April 11 2015
Leticia Martínez Hernández
Presidents Raúl Castro and Barack Obama finally met this Saturday, April 11, during a break in the sessions of the last day of the 7th Summit of the Americas, a meeting highly anticipated by everyone here.
There, Raúl said that the key aspect is that we are willing to discuss everything, including human rights and press freedom. These and other issues relating to Cuba and also the United States.
I think everything can be discussed, if done so with mutual respect, the Cuban President considered. “It may be that we convince each other of certain things, but not others.”
We should be under no illusions, he warned, we have many differences and a complex history, but we are ready to move forwards in these meetings to establish diplomatic relations
We can talk about everything with patience, even in these times when life moves so fast, he said. We hope that our closest collaborators know how to comply with the instructions of both Presidents.
Obama for his part, said that the history between the U.S. and Cuba was complicated, as there has been a climate of mistrust for a long time. After 50 years it is time for us to try something new, he said.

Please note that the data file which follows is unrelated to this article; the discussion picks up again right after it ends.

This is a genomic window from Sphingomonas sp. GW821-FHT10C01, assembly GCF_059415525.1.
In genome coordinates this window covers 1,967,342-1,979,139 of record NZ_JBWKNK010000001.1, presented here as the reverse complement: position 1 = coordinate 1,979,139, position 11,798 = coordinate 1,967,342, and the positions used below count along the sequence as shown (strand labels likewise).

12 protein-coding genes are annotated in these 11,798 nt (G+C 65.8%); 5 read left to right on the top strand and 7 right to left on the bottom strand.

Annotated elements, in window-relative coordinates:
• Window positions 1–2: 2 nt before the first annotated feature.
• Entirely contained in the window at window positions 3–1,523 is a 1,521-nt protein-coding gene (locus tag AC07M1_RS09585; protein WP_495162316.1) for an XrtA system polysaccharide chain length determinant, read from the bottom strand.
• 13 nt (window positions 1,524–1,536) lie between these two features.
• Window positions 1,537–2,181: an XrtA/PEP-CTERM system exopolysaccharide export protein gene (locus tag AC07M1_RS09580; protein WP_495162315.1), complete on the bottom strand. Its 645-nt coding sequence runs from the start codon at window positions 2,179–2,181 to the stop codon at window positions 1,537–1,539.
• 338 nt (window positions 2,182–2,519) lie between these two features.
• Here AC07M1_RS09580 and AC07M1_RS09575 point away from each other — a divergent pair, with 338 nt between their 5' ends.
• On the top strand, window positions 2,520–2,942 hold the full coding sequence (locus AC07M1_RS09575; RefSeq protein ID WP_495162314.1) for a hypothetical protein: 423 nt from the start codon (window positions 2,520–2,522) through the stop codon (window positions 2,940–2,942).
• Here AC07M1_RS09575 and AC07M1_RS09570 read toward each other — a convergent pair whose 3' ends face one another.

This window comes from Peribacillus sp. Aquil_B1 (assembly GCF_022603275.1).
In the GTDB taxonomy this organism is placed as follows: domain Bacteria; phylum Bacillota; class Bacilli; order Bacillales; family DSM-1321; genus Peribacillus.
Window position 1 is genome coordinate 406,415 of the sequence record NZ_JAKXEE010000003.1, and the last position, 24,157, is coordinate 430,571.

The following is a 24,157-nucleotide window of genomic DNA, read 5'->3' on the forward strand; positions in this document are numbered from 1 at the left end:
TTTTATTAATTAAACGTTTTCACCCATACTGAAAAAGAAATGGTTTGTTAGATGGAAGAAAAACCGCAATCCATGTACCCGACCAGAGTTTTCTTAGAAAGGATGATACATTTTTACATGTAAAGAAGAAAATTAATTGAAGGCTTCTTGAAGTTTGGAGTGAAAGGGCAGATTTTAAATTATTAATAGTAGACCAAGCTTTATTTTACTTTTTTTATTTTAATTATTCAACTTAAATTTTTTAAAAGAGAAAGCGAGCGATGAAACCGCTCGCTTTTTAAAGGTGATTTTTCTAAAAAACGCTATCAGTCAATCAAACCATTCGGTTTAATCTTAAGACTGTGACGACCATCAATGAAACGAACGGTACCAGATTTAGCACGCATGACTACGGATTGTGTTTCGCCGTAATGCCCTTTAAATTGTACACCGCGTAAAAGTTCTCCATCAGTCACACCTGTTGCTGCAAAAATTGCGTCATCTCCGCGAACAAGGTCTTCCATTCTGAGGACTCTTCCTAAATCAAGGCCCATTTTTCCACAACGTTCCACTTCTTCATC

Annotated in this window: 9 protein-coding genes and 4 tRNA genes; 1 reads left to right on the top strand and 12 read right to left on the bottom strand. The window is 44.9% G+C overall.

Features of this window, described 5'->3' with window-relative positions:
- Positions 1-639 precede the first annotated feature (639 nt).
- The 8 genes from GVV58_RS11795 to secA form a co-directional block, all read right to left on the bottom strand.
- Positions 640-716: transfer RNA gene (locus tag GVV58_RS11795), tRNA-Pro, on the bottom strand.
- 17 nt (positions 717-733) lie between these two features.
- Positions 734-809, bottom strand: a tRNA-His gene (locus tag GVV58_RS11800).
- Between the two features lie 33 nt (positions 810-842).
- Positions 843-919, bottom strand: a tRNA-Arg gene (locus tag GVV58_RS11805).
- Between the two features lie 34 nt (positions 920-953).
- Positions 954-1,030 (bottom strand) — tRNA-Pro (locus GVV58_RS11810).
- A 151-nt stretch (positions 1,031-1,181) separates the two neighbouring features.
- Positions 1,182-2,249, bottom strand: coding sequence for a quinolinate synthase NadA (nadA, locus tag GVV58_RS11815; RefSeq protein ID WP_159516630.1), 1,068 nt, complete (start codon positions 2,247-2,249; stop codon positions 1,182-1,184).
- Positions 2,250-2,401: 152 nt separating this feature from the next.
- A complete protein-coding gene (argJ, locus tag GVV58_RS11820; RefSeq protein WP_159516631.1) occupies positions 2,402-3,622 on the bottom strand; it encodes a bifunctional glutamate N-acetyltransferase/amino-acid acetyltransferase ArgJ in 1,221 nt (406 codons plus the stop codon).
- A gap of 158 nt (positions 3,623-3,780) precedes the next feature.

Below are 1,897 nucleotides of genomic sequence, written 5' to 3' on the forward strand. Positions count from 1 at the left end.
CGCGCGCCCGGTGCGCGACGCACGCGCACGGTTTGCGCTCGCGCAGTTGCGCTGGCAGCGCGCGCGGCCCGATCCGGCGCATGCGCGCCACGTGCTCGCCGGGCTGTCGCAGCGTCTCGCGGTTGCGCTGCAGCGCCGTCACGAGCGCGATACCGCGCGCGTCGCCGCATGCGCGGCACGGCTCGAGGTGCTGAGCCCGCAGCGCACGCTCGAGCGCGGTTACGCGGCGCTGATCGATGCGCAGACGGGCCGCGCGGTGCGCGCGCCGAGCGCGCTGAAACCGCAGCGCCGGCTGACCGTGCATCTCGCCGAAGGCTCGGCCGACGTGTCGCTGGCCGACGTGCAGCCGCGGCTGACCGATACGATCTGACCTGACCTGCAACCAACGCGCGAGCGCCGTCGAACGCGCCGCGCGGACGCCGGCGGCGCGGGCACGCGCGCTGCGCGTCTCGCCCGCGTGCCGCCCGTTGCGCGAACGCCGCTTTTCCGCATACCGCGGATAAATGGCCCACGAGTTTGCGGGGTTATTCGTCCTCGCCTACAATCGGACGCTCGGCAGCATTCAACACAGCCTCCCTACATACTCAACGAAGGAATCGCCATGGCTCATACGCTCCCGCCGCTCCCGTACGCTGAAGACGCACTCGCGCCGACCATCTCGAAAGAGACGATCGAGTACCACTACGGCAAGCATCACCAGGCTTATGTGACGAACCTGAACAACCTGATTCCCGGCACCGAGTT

It is important to maintain contact between the two governments and peoples, he added. “We are now in a position to move on a path toward the future, we will leave behind the things that complicated the past.”
Obama said the two peoples have positively supported the changes. As exchanges increase I believe there will be more direct contact and greater connection between our countries, he said
“As Raúl said in his impassioned speech they are also attempting to raise those concerns,” Obama noted, later adding that, “Over time, it is possible for us to turn the page and develop a new relationship between our two countries.”
We want our diplomats to have more daily contact, he said, to the point of opening the two embassies.
“Thanks to Castro for the spirit of openness that he has demonstrated towards us.” We can continue to construct our relationship based on mutual respect, he said.
Castro spoke in his speech of the hardships that the Cubans have had to endure, my policy is to help them to be more prosperous, “the Cubans are an enlightened, intelligent and brilliant people,” he concluded.
Also attending the relaxed meeting were Susan Rice, National Security adviser; Roberta Jacobson, Assistant Secretary of State for Western Hemisphere Affairs; Ben Rhodes, deputy National Security adviser; and Ricardo Zúñiga, senior director for Western Hemisphere Affairs at the National Security Council. Representing Cuba were Foreign Minister Bruno Rodríguez Parrilla; Alejandro Castro Espín and Juan Francisco Arias Fernández, both of the Commission for National Security and Defense; and MINREX Director General for the United States, Josefina Vidal Ferreiro.